|US20050113860 *||11 Jul 2003||26 May 2005||Yaron Keidar||Trans-septal sheath with splitting dilating needle and method for its use|
|US20060079838 *||8 Oct 2004||13 Apr 2006||Walker Steven C||Movable Balloon anchor for medical devices|
|US20060079845 *||10 Jun 2005||13 Apr 2006||Eben Howard And Pamela A. Howard||Movable inflatable anchor for medical devices|
|US20060093641 *||29 Oct 2004||4 May 2006||Bates Mark C||Methods and apparatus for treating an injured nerve pathway|
|US20060167468 *||23 Mar 2006||27 Jul 2006||Shlomo Gabbay||Implantation system and method for loading an implanter with a prosthesis|
|US20060174898 *||10 Feb 2005||10 Aug 2006||Team Brown Enterprises, Llc||Defibrillator insertion device and method|
|US20070049963 *||23 Oct 2006||1 Mar 2007||Stephen Kerr||Direct vision port site dissector|
|US20070233146 *||26 Jan 2007||4 Oct 2007||Stryker Corporation||Low pressure delivery system and method for delivering a solid and liquid mixture into a target site for medical treatment|
|US20080033280 *||4 Aug 2006||7 Feb 2008||Paul Lubock||Marker delivery system with obturator|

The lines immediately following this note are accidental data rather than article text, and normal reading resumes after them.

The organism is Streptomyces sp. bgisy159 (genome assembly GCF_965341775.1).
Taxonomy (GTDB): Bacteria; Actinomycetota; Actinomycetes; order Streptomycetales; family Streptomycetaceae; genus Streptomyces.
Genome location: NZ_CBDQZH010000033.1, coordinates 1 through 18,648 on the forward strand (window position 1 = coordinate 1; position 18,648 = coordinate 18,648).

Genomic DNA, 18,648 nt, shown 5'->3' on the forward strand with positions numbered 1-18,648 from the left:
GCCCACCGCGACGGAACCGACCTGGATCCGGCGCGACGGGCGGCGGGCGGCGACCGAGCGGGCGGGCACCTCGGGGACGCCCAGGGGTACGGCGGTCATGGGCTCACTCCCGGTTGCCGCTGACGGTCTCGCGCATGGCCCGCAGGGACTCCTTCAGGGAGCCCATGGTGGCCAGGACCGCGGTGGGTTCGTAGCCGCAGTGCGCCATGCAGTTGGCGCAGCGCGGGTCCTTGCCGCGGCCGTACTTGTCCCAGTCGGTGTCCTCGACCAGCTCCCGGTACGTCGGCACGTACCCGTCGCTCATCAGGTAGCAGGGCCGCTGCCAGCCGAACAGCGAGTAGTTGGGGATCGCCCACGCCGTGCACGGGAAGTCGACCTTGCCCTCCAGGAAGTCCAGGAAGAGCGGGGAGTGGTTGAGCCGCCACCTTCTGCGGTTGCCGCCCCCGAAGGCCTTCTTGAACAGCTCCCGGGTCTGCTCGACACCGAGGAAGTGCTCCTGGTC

|US20080125644 *||30 Oct 2007||29 May 2008||Senorx, Inc.||MRI imageable assembly|
|US20080125766 *||30 Oct 2007||29 May 2008||Senorx, Inc.||MRI imageable assembly|
|US20080139925 *||19 Nov 2007||12 Jun 2008||Senorx, Inc.||MRI detectable obturator|
|US20080139928 *||19 Nov 2007||12 Jun 2008||Senorx, Inc.||MRI detectable obturator|
|US20080234602 *||18 Mar 2008||25 Sep 2008||Oostman Clifford A||Biological unit removal tools with retention mechanism|
|US20080234698 *||18 Mar 2008||25 Sep 2008||Oostman Clifford A||Harvesting tools for biological units|
|US20080234699 *||18 Mar 2008||25 Sep 2008||Oostman Jr Clifford A||Biological unit removal tools with concentric tubes|
|US20080294039 *||29 Apr 2008||27 Nov 2008||Senorx, Inc.||Assembly with hemostatic and radiographically detectable pellets|
|US20090005765 *||5 Jun 2008||1 Jan 2009||Restoration Robotics, Inc.||Follicular unit harvesting tools including devices and their use for severing connective tissue|
|US20090240261 *||13 Mar 2009||24 Sep 2009||Restoration Robotics, Inc.||Biological unit removal tools with movable retention member|